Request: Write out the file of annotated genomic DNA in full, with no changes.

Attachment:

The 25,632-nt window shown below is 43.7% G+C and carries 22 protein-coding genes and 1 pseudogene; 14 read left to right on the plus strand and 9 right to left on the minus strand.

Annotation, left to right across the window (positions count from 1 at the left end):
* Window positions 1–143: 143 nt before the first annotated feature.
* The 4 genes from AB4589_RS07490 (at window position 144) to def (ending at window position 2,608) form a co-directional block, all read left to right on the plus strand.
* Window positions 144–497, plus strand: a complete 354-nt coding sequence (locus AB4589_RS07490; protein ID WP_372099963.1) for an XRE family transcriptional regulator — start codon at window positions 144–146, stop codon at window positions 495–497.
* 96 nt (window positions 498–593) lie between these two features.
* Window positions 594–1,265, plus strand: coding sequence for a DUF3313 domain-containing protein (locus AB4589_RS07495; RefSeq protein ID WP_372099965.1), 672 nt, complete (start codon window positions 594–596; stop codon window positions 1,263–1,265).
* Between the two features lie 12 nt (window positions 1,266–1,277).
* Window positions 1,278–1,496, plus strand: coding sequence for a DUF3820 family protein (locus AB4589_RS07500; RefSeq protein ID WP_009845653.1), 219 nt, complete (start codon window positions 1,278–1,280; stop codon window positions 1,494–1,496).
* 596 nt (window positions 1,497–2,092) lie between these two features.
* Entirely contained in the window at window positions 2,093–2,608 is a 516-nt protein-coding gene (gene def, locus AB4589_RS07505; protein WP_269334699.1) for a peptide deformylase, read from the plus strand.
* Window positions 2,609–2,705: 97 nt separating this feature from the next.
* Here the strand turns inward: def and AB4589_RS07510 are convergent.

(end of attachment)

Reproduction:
The 25,632-nt window shown below is 43.7% G+C and carries 22 protein-coding genes and 1 pseudogene; 14 read left to right on the plus strand and 9 right to left on the minus strand.

Annotation, left to right across the window (positions count from 1 at the left end):
* Window positions 1–143: 143 nt before the first annotated feature.
* The 4 genes from AB4589_RS07490 (at window position 144) to def (ending at window position 2,608) form a co-directional block, all read left to right on the plus strand.
* Window positions 144–497, plus strand: a complete 354-nt coding sequence (locus AB4589_RS07490; protein ID WP_372099963.1) for an XRE family transcriptional regulator — start codon at window positions 144–146, stop codon at window positions 495–497.
* 96 nt (window positions 498–593) lie between these two features.
* Window positions 594–1,265, plus strand: coding sequence for a DUF3313 domain-containing protein (locus AB4589_RS07495; RefSeq protein ID WP_372099965.1), 672 nt, complete (start codon window positions 594–596; stop codon window positions 1,263–1,265).
* Between the two features lie 12 nt (window positions 1,266–1,277).
* Window positions 1,278–1,496, plus strand: coding sequence for a DUF3820 family protein (locus AB4589_RS07500; RefSeq protein ID WP_009845653.1), 219 nt, complete (start codon window positions 1,278–1,280; stop codon window positions 1,494–1,496).
* 596 nt (window positions 1,497–2,092) lie between these two features.
* Entirely contained in the window at window positions 2,093–2,608 is a 516-nt protein-coding gene (gene def, locus AB4589_RS07505; protein WP_269334699.1) for a peptide deformylase, read from the plus strand.
* Window positions 2,609–2,705: 97 nt separating this feature from the next.
* Here the strand turns inward: def and AB4589_RS07510 are convergent.